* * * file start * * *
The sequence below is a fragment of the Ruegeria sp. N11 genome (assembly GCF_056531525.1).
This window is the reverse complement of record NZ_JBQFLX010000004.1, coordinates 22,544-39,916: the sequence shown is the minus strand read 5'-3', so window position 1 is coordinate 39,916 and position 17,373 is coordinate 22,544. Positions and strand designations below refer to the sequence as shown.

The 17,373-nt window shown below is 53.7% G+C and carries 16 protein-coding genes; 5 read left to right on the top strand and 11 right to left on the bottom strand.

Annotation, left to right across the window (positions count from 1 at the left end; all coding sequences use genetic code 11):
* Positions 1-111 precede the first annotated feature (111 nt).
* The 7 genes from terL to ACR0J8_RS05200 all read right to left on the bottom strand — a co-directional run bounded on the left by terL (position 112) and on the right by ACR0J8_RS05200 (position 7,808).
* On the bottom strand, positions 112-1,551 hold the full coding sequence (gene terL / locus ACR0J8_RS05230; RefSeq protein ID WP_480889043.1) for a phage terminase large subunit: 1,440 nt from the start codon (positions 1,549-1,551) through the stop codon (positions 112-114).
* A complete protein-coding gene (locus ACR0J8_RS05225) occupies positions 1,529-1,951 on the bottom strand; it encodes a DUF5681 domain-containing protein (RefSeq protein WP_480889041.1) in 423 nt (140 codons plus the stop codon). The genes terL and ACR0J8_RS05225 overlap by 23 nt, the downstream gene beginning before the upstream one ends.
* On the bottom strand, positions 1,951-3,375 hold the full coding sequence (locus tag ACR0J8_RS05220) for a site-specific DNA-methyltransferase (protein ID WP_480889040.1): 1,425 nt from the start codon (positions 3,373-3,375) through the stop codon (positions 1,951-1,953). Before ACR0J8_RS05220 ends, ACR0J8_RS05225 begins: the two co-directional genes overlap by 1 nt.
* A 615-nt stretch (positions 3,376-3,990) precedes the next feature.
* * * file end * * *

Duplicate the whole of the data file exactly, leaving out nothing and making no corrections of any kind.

The sequence below is a fragment of the Ruegeria sp. N11 genome (assembly GCF_056531525.1).
This window is the reverse complement of record NZ_JBQFLX010000004.1, coordinates 22,544-39,916: the sequence shown is the minus strand read 5'-3', so window position 1 is coordinate 39,916 and position 17,373 is coordinate 22,544. Positions and strand designations below refer to the sequence as shown.

The 17,373-nt window shown below is 53.7% G+C and carries 16 protein-coding genes; 5 read left to right on the top strand and 11 right to left on the bottom strand.

Annotation, left to right across the window (positions count from 1 at the left end; all coding sequences use genetic code 11):
* Positions 1-111 precede the first annotated feature (111 nt).
* The 7 genes from terL to ACR0J8_RS05200 all read right to left on the bottom strand — a co-directional run bounded on the left by terL (position 112) and on the right by ACR0J8_RS05200 (position 7,808).
* On the bottom strand, positions 112-1,551 hold the full coding sequence (gene terL / locus ACR0J8_RS05230; RefSeq protein ID WP_480889043.1) for a phage terminase large subunit: 1,440 nt from the start codon (positions 1,549-1,551) through the stop codon (positions 112-114).
* A complete protein-coding gene (locus ACR0J8_RS05225) occupies positions 1,529-1,951 on the bottom strand; it encodes a DUF5681 domain-containing protein (RefSeq protein WP_480889041.1) in 423 nt (140 codons plus the stop codon). The genes terL and ACR0J8_RS05225 overlap by 23 nt, the downstream gene beginning before the upstream one ends.
* On the bottom strand, positions 1,951-3,375 hold the full coding sequence (locus tag ACR0J8_RS05220) for a site-specific DNA-methyltransferase (protein ID WP_480889040.1): 1,425 nt from the start codon (positions 3,373-3,375) through the stop codon (positions 1,951-1,953). Before ACR0J8_RS05220 ends, ACR0J8_RS05225 begins: the two co-directional genes overlap by 1 nt.
* A 615-nt stretch (positions 3,376-3,990) precedes the next feature.